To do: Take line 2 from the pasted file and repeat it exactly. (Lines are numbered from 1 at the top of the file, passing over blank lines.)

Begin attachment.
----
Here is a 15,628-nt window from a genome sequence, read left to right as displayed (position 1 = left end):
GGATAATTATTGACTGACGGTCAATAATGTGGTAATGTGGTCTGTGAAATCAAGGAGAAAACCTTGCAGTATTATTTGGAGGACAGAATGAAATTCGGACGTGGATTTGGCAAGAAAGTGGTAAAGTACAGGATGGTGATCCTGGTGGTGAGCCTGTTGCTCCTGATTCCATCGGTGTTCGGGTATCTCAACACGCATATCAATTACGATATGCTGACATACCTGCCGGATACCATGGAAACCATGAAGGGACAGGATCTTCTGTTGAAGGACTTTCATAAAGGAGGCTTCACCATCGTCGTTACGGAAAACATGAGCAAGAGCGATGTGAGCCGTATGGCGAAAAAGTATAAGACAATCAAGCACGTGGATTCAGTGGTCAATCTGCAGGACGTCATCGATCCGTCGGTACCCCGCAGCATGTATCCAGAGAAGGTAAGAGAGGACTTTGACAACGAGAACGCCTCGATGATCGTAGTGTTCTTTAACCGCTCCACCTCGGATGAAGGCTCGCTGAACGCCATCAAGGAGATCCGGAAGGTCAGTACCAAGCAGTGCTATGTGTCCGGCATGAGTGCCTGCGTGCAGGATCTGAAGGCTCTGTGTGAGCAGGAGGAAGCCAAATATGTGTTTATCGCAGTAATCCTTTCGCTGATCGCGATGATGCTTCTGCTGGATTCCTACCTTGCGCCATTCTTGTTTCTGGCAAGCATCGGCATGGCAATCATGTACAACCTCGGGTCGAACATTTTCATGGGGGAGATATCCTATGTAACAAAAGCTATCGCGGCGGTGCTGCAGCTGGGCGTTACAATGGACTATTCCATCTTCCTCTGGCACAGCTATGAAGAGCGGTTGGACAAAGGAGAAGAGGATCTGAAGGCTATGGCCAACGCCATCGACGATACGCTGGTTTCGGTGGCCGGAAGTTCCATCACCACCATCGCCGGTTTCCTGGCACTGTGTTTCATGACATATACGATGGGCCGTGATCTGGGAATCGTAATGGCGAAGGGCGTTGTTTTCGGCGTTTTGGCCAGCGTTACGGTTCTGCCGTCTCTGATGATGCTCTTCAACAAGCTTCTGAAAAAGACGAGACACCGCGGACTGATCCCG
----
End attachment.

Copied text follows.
GGATAATTATTGACTGACGGTCAATAATGTGGTAATGTGGTCTGTGAAATCAAGGAGAAAACCTTGCAGTATTATTTGGAGGACAGAATGAAATTCGGACGTGGATTTGGCAAGAAAGTGGTAAAGTACAGGATGGTGATCCTGGTGGTGAGCCTGTTGCTCCTGATTCCATCGGTGTTCGGGTATCTCAACACGCATATCAATTACGATATGCTGACATACCTGCCGGATACCATGGAAACCATGAAGGGACAGGATCTTCTGTTGAAGGACTTTCATAAAGGAGGCTTCACCATCGTCGTTACGGAAAACATGAGCAAGAGCGATGTGAGCCGTATGGCGAAAAAGTATAAGACAATCAAGCACGTGGATTCAGTGGTCAATCTGCAGGACGTCATCGATCCGTCGGTACCCCGCAGCATGTATCCAGAGAAGGTAAGAGAGGACTTTGACAACGAGAACGCCTCGATGATCGTAGTGTTCTTTAACCGCTCCACCTCGGATGAAGGCTCGCTGAACGCCATCAAGGAGATCCGGAAGGTCAGTACCAAGCAGTGCTATGTGTCCGGCATGAGTGCCTGCGTGCAGGATCTGAAGGCTCTGTGTGAGCAGGAGGAAGCCAAATATGTGTTTATCGCAGTAATCCTTTCGCTGATCGCGATGATGCTTCTGCTGGATTCCTACCTTGCGCCATTCTTGTTTCTGGCAAGCATCGGCATGGCAATCATGTACAACCTCGGGTCGAACATTTTCATGGGGGAGATATCCTATGTAACAAAAGCTATCGCGGCGGTGCTGCAGCTGGGCGTTACAATGGACTATTCCATCTTCCTCTGGCACAGCTATGAAGAGCGGTTGGACAAAGGAGAAGAGGATCTGAAGGCTATGGCCAACGCCATCGACGATACGCTGGTTTCGGTGGCCGGAAGTTCCATCACCACCATCGCCGGTTTCCTGGCACTGTGTTTCATGACATATACGATGGGCCGTGATCTGGGAATCGTAATGGCGAAGGGCGTTGTTTTCGGCGTTTTGGCCAGCGTTACGGTTCTGCCGTCTCTGATGATGCTCTTCAACAAGCTTCTGAAAAAGACGAGACACCGCGGACTGATCCCG